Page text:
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Sassari, north Sardinia capital

Sassari, is a Sardinian town and capital of the homonymous province. Former capital of the Giudicato of Torres, then the seat of the Sassari republic, today it is the second largest city on the island by population, after Cagliari and has about 260,000 inhabitants. Capital of Capo di Sopra, it developed following an aggregation of distinct villages, as evidenced by the nomenclature of some monuments such as San Pietro di Silki, San Giacomo di Taniga, San Giovanni di Boscove. The name of the city is mentioned for the first time in an ancient register dating back to 1131, found in the monastery of San Pietro in Silki, located on the outskirts. The city is divisible into several areas. The Monte Rosello area extends beyond Piazza Mercato, at the beginning of Via Pascoli, and connects to the first nucleus of Sassari with a bridge called Ponte Littorio, inaugurated in 1934 and today called Ponte Rosello, where it is possible to admire the Rosello fountain, symbol of the city. It is considered an allegory of the flow of time, symbolized by twelve mouths and the presence of four statues as the seasons. The residential district of Porcellana originated in the 1930s to meet the needs determined in those years by the large population growth. The original nucleus of the city of Sassari, once delimited by the walls and gates dating back to the XII and XIV centuries, develops around Corso Vittorio Emanuele II, which insists on the layout of the medieval Plata de Codinas.

Sassari is a city that gave birth to important personalities of Italian history such as Enrico Berlinguer, Antonio Segni and Francesco Cossiga; it hosts several museums including, art galleries and the famous Sanna national museum which is an attraction of great importance, divided into two sections, archeology and ethnography, traces the history of the territories of the provinces of Sassari, Nuoro, Gallura and Ogliastra from the Paleolithic up to the 18th century. The ethnographic section includes a collection of Sardinian ethnographic demo objects which is the oldest of its kind on the island.

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The territory is also rich in archaeological evidence, among which the Monte d’Accoddi stands out, an important archaeological site of the pre-Nuragic Sardinia. The monument is still considered unique in the entire Mediterranean area and its particularity is given by its structure that can be associated with the famous overlapping horizontal structures, called “ziqqurat” of the Mesopotamian civilization.

The church of Sant’Apollinare and the cathedral of San Nicola di Bari are instead two of the most interesting buildings of the municipality, the first considered the oldest in Sassari, the second characterized by an overlap of artistic styles built starting from the thirteenth century.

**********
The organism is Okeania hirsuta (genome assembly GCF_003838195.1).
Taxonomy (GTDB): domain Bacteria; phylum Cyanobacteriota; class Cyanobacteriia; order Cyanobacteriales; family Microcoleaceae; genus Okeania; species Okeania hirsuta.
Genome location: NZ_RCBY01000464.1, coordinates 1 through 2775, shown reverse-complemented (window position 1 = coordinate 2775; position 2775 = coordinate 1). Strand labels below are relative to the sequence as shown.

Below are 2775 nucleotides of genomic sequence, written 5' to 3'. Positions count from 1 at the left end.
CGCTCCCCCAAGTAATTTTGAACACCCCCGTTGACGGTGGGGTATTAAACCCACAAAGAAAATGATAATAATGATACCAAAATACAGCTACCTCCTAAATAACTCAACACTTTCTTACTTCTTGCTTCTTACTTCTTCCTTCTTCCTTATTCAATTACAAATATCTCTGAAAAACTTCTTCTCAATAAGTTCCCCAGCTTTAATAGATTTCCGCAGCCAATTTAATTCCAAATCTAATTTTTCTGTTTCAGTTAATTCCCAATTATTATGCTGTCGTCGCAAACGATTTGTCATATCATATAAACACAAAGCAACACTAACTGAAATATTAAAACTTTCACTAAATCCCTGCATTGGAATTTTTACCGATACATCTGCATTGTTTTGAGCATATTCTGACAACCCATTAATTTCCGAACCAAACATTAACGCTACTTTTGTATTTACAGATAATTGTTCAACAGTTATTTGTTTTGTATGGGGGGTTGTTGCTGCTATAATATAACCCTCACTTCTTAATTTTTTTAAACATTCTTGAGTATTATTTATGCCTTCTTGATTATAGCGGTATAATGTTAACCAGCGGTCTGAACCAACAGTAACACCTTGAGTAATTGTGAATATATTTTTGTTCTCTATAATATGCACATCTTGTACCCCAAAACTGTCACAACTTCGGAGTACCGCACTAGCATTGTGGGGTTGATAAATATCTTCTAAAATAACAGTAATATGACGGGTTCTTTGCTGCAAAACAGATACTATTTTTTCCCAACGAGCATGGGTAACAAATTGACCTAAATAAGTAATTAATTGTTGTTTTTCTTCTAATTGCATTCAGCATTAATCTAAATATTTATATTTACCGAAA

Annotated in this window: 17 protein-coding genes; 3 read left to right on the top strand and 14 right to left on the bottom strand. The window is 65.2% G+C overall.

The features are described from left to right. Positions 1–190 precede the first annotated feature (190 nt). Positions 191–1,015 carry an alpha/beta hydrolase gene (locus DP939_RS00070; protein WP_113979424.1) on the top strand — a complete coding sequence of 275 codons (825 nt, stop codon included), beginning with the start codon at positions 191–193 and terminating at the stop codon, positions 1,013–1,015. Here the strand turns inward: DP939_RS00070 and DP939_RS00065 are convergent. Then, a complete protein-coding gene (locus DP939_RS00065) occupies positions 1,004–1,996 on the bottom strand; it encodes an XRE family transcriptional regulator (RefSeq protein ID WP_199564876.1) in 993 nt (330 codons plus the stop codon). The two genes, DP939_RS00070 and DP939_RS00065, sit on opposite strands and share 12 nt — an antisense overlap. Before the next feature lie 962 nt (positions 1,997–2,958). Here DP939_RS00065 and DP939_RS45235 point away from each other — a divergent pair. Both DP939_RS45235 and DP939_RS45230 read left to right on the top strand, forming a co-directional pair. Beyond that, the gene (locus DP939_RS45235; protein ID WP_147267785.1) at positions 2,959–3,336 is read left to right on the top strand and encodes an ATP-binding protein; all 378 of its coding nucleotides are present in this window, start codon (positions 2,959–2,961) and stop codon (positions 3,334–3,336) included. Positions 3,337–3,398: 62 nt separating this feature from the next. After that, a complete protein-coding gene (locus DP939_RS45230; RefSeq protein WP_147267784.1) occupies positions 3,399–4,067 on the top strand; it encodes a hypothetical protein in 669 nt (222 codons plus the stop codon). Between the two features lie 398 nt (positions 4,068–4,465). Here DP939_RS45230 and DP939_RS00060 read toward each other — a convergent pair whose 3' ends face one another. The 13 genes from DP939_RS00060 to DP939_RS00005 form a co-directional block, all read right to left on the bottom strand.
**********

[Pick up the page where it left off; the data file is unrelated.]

Sassari is also the home of some of the most beautiful beaches on the island, among them the famous Platamona beach, considered the Sassari beach par excellence. Other unmissable are: the beach of Porto Ferro and Porto Palmas, surrounded by nature and characterized by a clear and crystalline sea. To alternate with the beaches, the Park of Monserrato, the historical city park and the Argentiera, considered a sanctuary for naturalistic activities and for trekking, are part of the historical and environmental geomineral park of Sardinia. Inside you can visit the ancient mining village and the Cala della Argentiera beach, previously used as a place for unloading goods.

Among the events, the Cavalcata sarda (a horse parade with traditional garments from all the island) is the best known. Ancient cultural and folkloristic event, usually takes place on the last sunday of May and it is characterized by two main moments. First the parade of groups on foot, on horseback or on traccas (characteristic floats decorated with flowers and everyday objects) in Sardinian costume, all characteristic of their place of origin. Then the party moves to the city racecourse where horses and riders perform in pairs and acrobatic figures. The whole event is obviously accompanied by traditional Sardinian songs and dances that continue until the night. Other events are the Descent of the candlesticks, (la Faradda o la Discesa dei Candelieri) a religious procession deeply felt by the local population that takes place on the evening of August 14 and included since 2013 in the oral and intangible heritage of UNESCO. Finally, the rites of Holy Week, on Easter days, which follow the models of the Iberian religious tradition, a legacy of the Spanish presence in the municipality of Sassari.Sassari gastronomy is also an important tourist attraction. Among the most popular dishes we find the ciogga minudda, a snail with a light color cooked with vinegar and salt water and flavored with cloves of garlic and red chilli. The zimino with beef charcoal grill and finally, the favata that consists of a soup made from dried broad beans, pork, cabbage, fennel and dried tomatoes. Usually tasted warm, it is often served with some slices of toasted bread.

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Made with ♥ by Fare Digital Media – Photo credits Franco Cerniglia, Ettore Cavalli